Every voting method has its weakness, every election its share of incompetence or fraud. Ballot boxes can be stuffed or turn up in strange places, such as a Dumpster. Lever machines preserve no records of individual ballots in case of a recount. Optical-scan cards, which require the voter to blacken a rectangle with a special pen, don’t work when voters fail to follow the directions. “People have tried to mark them with highlighters, with lipstick, or even by punching holes in them,” says Alfie Charles of Sequoia Voting Systems, a manufacturer of touch-screen machines. And ever since the last presidential election, everyone knows what’s wrong with punch cards.
Electronic voting machines are meant to put such sorry episodes behind us. As simple in design as they are sophisticated in their programming, they usually look and function much like ATMs, with touch screens that are nearly impossible to misunderstand. (Diebold Election Systems, one of the three companies that dominate the electronic voting market, is in fact a division of an ATM manufacturer.) There is a crucial difference, though. Bank machines have built-in safeguards against fraud and machine error—paper receipts, identification cards, camera surveillance. Voting machines, on the other hand, are often banned by law from recording a voter’s personal information or handing out paper receipts. Otherwise, someone could buy your vote and demand the receipt as proof.
The pitfalls of paperless voting became clear this January in Broward County, Florida. Broward was the site of one of the more infamous recounts in the 2000 presidential election, so the county switched to electronic machines soon afterward. In the recent election, however, the race for a seat in Florida’s House of Representatives was decided by only 12 votes, and the machines reported 134 blank ballots. The machine or the ballot design probably confused those voters, but there were no paper ballots to recount, no chads to examine. The votes were simply gone.
Electronic voting machines are especially worrisome because they offer the potential for undetected mischief. “You can rig it in an invisible way on a massive scale,” says Peter Neumann, a computer scientist at the consulting company SRI International. With just a little inside knowledge of a machine, a rogue programmer could create a Trojan horse program that looks like useful code but surreptitiously changes votes from one candidate to another. Critics say that voting machine companies, anxious to preserve a NASA-like aura of infallibility, won’t even consider such scenarios. “When you bring it up they get this blank look on their faces,” says David Dill, a professor of computer science at Stanford University. “You can’t even have a serious discussion.”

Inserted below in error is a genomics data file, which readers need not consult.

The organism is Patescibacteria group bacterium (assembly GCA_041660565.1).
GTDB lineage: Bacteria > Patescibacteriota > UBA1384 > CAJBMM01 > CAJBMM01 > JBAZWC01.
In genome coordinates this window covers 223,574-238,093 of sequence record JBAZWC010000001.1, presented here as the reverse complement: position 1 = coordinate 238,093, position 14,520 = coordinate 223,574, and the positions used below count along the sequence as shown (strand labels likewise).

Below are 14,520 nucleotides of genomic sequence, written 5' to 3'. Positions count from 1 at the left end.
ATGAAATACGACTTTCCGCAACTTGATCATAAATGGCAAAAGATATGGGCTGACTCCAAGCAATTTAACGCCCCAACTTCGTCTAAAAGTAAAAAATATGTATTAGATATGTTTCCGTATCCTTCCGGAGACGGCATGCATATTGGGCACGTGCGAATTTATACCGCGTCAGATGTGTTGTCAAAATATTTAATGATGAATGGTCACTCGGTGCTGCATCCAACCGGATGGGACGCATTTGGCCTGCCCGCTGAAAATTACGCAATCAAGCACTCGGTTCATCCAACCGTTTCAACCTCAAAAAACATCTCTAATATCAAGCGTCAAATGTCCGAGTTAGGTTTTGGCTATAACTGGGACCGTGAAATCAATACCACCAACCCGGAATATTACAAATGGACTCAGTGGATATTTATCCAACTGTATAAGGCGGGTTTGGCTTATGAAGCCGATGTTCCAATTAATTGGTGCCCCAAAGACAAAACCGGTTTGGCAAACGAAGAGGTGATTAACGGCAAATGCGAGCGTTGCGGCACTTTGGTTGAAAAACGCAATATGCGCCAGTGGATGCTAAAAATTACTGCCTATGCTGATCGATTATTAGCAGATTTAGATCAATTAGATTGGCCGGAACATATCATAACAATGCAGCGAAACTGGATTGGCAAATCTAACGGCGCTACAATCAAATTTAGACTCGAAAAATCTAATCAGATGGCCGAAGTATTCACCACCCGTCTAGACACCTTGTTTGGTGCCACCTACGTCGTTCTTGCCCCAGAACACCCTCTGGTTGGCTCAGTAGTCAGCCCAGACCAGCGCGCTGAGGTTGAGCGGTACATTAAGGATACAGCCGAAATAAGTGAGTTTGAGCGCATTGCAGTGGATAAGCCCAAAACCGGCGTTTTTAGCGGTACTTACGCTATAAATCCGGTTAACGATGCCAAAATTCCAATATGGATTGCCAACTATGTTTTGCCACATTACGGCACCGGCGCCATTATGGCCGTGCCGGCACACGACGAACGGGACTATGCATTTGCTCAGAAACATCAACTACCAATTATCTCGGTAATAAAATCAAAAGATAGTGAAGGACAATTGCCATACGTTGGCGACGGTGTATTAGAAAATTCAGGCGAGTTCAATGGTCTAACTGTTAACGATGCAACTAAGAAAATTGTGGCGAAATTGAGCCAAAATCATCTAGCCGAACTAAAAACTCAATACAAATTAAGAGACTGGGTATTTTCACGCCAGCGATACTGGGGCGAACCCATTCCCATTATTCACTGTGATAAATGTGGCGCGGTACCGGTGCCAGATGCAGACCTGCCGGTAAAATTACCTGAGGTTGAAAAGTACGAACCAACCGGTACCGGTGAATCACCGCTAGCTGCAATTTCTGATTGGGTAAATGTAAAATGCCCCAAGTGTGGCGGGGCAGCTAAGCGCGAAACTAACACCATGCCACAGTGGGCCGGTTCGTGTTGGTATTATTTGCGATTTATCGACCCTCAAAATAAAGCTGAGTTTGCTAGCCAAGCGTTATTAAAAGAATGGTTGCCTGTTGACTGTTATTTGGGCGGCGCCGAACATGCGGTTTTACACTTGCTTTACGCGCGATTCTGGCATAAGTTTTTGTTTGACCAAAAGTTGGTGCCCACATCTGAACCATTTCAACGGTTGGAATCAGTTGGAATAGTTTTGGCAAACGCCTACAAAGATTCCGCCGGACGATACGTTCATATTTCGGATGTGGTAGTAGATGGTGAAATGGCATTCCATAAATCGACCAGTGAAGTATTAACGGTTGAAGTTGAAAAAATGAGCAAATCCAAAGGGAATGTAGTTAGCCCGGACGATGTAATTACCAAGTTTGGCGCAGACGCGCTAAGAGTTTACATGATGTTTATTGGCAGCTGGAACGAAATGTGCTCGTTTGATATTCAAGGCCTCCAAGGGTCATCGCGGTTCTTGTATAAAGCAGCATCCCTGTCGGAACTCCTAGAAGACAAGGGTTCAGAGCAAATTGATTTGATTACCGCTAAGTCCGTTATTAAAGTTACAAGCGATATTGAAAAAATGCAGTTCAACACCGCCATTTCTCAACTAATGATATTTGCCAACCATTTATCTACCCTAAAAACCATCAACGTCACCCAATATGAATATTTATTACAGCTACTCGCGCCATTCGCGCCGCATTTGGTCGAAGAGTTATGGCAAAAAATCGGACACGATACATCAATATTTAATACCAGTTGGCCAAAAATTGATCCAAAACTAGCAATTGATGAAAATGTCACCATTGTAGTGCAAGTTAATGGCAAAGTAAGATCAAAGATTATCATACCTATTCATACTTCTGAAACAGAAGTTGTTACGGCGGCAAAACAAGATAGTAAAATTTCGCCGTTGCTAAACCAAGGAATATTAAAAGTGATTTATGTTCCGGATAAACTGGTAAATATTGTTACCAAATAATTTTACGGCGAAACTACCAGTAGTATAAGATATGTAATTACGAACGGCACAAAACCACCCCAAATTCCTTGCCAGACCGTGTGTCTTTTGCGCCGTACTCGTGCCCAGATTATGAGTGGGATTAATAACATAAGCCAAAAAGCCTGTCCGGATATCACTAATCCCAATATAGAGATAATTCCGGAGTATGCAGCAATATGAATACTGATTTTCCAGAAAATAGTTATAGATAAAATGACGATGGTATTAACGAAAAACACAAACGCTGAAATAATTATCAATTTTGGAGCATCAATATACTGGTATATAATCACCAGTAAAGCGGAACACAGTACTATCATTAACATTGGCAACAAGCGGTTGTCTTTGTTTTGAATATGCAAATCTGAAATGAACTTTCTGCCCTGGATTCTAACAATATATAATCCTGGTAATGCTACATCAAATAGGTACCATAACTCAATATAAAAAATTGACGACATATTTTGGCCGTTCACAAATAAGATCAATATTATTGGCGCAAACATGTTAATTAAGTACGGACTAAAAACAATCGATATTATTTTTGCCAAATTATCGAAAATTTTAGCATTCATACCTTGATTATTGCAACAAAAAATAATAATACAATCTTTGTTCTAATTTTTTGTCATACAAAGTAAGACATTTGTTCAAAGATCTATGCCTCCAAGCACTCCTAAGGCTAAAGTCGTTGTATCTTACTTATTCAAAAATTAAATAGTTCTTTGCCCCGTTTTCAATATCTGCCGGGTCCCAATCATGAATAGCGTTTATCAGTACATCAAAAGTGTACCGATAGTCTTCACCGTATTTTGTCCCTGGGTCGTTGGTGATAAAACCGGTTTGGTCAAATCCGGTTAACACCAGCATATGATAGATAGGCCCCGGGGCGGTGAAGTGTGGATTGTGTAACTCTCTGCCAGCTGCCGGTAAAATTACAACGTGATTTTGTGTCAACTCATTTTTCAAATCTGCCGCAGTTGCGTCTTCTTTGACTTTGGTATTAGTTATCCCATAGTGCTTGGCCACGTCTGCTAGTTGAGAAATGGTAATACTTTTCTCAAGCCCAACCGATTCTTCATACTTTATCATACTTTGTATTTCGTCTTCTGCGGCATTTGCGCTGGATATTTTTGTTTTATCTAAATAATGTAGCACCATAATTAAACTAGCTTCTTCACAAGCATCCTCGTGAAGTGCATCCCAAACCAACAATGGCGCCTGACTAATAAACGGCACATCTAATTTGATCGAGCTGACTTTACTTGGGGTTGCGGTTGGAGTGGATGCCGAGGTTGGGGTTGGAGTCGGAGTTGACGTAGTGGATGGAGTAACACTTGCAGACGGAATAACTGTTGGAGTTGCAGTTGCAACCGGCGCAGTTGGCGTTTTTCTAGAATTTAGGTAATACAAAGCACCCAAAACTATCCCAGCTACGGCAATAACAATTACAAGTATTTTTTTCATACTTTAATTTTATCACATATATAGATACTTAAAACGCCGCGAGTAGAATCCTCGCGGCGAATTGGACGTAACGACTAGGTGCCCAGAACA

Until the demand for electronic voting machines swelled in the wake of the 2000 presidential election, the concerns of computer scientists were largely hypothetical. Then in February of last year, source code from Diebold Election Systems turned up on a Diebold Web site, unprotected by any passwords. Four computer scientists from Johns Hopkins and Rice University scrutinized the code (it wasn’t clear how much of it is still used in Diebold’s machines) and published their findings last July. “I don’t think that anyone in their wildest speculation had imagined how bad it would be,” says Lorrie Cranor, a computer scientist at Carnegie Mellon University who has examined Diebold’s code.
The research team concluded that Diebold machines are far from tamper-proof. To activate one of the machines, the voter needs to insert a “smart card”—something like an ATM card with a computer chip in it. But the investigators noted that Diebold had not taken even elementary precautions against forged cards. In the machines themselves, votes were encrypted with a not-very-secret key that was “hard coded” into the software. The research team characterized this as a blunder comparable to giving a master key to everyone in an apartment building: Anyone who figured out the code for one machine could tamper with every machine in the country. “Hard coding is a definite no-no that you learn about in Computer Security 101,” says Yoshi Kohno, one of the authors of the Johns Hopkins report.
Representatives of Diebold argue that voters would never get a chance to create a homemade smart card: They would receive the card at the polls and turn it back in after they finished. “Poll workers would make sure each voter only signs in once, and they would watch their activity to make sure no foul play occurs,” says Mark Radke, Diebold’s director of marketing.